A look at some cancer treatment methods that have yet to be proved by clinical studies.
ART OF HEALING
By DR AMIR FARID ISAHAK
May 3, 2009
CANCER will always be a hot topic in health circles because the problem is increasing in magnitude, and we don’t seem to have satisfactory answers.
In the last two weeks, there were two articles in the star ( Supplements and cancer, Fit4Life, Sunday, April 19 and What’s up, doc?, Fit4Life, Sunday, April 26, 2009.) that reminded readers that there is insufficient evidence to rely on supplements to prevent cancer. The only proven effective ways are to stop smoking if you are a smoker, and to have vaccinations for hepatitis B (men and women) and cervical cancer (girls before becoming sexually active).
In the past, I have reported on new methods of treating cancer (eg the cytotron magnetic field therapy), which elicited some unfriendly comments from several oncologists who accused me of promoting unproven methods.
To avoid controversy, let me emphasise that what I would like to share with you today include some methods which are yet to be proven by clinical studies, but which offer hope for the future, and hope for the present for those who have advanced or terminal cancers after current proven methods failed to help or cure them. Some of these methods are already being utilised in cancer centres around the world and if proven effective, will hopefully be made available here soon; while others, even if proven, may not be offered here because of ethical reasons (eg the use of embryonic stem cells or their extracts).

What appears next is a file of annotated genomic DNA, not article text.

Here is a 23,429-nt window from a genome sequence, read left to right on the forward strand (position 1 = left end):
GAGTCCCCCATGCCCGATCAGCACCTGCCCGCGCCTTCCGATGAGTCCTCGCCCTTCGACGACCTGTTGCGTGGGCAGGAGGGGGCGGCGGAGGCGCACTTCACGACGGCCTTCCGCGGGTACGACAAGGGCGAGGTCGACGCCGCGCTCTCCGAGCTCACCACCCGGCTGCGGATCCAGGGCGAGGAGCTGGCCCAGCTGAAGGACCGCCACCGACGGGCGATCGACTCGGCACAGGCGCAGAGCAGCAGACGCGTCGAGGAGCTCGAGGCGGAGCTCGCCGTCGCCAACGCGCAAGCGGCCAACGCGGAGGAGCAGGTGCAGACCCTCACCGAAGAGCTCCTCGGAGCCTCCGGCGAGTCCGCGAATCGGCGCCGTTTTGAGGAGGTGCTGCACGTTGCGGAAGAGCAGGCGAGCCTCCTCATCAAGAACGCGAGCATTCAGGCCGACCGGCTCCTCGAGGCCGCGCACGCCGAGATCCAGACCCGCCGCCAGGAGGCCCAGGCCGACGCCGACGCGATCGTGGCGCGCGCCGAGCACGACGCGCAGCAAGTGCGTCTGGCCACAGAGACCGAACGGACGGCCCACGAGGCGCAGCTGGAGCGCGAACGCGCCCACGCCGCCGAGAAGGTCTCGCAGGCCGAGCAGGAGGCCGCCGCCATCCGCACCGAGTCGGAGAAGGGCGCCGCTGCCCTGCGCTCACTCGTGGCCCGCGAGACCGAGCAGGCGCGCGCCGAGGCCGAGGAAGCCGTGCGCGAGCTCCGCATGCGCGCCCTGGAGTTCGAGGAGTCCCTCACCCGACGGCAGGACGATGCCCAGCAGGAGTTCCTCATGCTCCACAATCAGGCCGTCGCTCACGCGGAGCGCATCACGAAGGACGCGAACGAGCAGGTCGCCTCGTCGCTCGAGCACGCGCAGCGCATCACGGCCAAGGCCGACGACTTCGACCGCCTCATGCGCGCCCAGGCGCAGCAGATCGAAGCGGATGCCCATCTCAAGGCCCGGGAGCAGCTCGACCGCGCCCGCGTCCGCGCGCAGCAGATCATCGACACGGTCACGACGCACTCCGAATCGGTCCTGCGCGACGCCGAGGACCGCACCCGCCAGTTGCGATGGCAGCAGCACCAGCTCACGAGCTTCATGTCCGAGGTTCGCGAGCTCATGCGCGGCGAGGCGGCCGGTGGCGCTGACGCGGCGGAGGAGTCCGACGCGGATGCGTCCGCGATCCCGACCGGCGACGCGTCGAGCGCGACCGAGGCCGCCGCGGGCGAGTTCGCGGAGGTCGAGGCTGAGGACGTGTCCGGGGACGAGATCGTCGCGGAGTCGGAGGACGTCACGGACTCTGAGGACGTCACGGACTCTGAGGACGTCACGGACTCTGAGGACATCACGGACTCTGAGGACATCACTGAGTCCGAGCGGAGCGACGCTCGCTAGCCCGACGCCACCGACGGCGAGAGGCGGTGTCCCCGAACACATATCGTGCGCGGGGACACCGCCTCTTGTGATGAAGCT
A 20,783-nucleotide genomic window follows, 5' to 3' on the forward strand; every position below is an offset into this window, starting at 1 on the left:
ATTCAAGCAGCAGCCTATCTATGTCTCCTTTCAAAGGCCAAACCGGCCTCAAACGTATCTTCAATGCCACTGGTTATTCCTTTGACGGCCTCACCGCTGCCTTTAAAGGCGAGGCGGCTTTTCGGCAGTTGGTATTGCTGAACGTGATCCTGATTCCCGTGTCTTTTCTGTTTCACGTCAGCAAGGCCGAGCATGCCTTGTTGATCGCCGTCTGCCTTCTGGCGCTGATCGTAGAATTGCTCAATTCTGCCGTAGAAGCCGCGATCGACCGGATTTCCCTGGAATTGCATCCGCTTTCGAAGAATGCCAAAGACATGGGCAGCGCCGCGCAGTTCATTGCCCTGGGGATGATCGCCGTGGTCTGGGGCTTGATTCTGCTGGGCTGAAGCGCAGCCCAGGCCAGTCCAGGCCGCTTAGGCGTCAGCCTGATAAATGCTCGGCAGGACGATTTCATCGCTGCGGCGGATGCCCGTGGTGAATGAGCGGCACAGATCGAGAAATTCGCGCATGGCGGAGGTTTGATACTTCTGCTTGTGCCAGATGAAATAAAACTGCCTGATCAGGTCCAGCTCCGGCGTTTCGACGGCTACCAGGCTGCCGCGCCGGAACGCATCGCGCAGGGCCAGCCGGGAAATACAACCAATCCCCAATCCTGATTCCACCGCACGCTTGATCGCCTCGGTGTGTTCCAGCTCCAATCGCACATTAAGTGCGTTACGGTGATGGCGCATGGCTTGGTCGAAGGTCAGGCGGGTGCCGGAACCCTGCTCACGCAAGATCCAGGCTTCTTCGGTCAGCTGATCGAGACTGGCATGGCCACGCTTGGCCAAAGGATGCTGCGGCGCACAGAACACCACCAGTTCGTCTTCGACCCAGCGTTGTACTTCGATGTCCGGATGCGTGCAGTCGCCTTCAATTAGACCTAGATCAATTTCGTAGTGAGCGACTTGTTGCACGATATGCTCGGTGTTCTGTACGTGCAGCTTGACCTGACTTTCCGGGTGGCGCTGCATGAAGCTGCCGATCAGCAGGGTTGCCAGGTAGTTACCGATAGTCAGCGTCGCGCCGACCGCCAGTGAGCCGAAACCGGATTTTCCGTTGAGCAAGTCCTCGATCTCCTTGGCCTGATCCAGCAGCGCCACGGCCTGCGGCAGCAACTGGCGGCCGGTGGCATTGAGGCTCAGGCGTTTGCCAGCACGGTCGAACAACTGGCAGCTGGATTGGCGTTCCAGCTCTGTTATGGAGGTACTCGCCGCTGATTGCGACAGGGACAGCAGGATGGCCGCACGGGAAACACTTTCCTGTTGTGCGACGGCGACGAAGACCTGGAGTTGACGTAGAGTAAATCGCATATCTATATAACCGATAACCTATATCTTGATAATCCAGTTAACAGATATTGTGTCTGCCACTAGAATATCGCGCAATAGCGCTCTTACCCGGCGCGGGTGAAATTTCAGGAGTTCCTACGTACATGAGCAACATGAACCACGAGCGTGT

The fruits of medical research carried out in non-English speaking countries often do not reach us promptly. Sometimes new methods tried in clinics or medical centres not affiliated to any university or research centre only become known to us through word of mouth. I hope this information, which I gathered from China and Ukraine, may be useful, especially to those with advanced cancer who have nothing else to hope from conventional methods.
Many Malaysians with advanced cancer have already gone to some cancer centres in China to avail themselves of these treatments. I have reviewed some of their reports and am impressed with the results. Some are in remission even though conventional treatment failed to destroy their cancers. One patient is a Malaysian lady with breast cancer that had spread to her pelvic bones and spine. A post-treatment PET scan showed that all the cancer primary and secondaries are gone.
It is too early to pronounce them as “cured” because we have to wait for five years of non-recurrence.
The individual methods may not be new, but the novel way these centres combine the various methods to defeat the cancer is probably the reason they succeeded where others failed.